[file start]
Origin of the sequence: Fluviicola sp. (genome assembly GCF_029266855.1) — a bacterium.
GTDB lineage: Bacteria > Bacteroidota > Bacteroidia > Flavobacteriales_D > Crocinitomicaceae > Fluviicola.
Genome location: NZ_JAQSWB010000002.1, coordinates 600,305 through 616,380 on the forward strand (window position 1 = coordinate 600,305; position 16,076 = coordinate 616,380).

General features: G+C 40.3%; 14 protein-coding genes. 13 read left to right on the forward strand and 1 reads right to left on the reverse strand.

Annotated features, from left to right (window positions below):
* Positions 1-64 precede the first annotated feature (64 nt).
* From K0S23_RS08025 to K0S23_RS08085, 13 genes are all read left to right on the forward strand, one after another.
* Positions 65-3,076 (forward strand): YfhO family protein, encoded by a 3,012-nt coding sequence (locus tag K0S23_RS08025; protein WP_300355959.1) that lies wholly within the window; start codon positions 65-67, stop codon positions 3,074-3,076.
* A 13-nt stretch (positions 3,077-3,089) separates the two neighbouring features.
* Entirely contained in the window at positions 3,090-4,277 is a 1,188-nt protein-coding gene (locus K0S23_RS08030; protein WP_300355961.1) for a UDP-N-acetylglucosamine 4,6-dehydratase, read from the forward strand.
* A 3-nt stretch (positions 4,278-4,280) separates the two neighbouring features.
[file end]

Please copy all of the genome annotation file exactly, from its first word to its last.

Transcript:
Origin of the sequence: Fluviicola sp. (genome assembly GCF_029266855.1) — a bacterium.
GTDB lineage: Bacteria > Bacteroidota > Bacteroidia > Flavobacteriales_D > Crocinitomicaceae > Fluviicola.
Genome location: NZ_JAQSWB010000002.1, coordinates 600,305 through 616,380 on the forward strand (window position 1 = coordinate 600,305; position 16,076 = coordinate 616,380).

General features: G+C 40.3%; 14 protein-coding genes. 13 read left to right on the forward strand and 1 reads right to left on the reverse strand.

Annotated features, from left to right (window positions below):
* Positions 1-64 precede the first annotated feature (64 nt).
* From K0S23_RS08025 to K0S23_RS08085, 13 genes are all read left to right on the forward strand, one after another.
* Positions 65-3,076 (forward strand): YfhO family protein, encoded by a 3,012-nt coding sequence (locus tag K0S23_RS08025; protein WP_300355959.1) that lies wholly within the window; start codon positions 65-67, stop codon positions 3,074-3,076.
* A 13-nt stretch (positions 3,077-3,089) separates the two neighbouring features.
* Entirely contained in the window at positions 3,090-4,277 is a 1,188-nt protein-coding gene (locus K0S23_RS08030; protein WP_300355961.1) for a UDP-N-acetylglucosamine 4,6-dehydratase, read from the forward strand.
* A 3-nt stretch (positions 4,278-4,280) separates the two neighbouring features.